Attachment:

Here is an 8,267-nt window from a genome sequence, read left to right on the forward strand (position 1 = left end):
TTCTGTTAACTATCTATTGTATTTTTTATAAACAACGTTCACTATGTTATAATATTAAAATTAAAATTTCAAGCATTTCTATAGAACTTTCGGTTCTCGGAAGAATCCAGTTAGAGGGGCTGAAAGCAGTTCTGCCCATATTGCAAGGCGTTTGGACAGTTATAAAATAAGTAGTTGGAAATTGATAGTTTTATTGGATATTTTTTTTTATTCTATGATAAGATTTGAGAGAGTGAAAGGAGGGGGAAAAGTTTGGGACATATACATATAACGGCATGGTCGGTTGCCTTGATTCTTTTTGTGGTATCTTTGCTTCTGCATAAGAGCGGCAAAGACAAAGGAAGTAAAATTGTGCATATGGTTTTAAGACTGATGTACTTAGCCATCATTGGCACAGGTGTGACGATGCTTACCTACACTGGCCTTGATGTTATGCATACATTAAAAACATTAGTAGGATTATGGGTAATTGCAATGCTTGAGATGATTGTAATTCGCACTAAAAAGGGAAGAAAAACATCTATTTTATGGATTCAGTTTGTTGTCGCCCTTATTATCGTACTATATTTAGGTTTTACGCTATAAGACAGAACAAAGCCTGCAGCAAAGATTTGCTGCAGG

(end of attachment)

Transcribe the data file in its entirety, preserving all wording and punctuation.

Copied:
Here is an 8,267-nt window from a genome sequence, read left to right on the forward strand (position 1 = left end):
TTCTGTTAACTATCTATTGTATTTTTTATAAACAACGTTCACTATGTTATAATATTAAAATTAAAATTTCAAGCATTTCTATAGAACTTTCGGTTCTCGGAAGAATCCAGTTAGAGGGGCTGAAAGCAGTTCTGCCCATATTGCAAGGCGTTTGGACAGTTATAAAATAAGTAGTTGGAAATTGATAGTTTTATTGGATATTTTTTTTTATTCTATGATAAGATTTGAGAGAGTGAAAGGAGGGGGAAAAGTTTGGGACATATACATATAACGGCATGGTCGGTTGCCTTGATTCTTTTTGTGGTATCTTTGCTTCTGCATAAGAGCGGCAAAGACAAAGGAAGTAAAATTGTGCATATGGTTTTAAGACTGATGTACTTAGCCATCATTGGCACAGGTGTGACGATGCTTACCTACACTGGCCTTGATGTTATGCATACATTAAAAACATTAGTAGGATTATGGGTAATTGCAATGCTTGAGATGATTGTAATTCGCACTAAAAAGGGAAGAAAAACATCTATTTTATGGATTCAGTTTGTTGTCGCCCTTATTATCGTACTATATTTAGGTTTTACGCTATAAGACAGAACAAAGCCTGCAGCAAAGATTTGCTGCAGG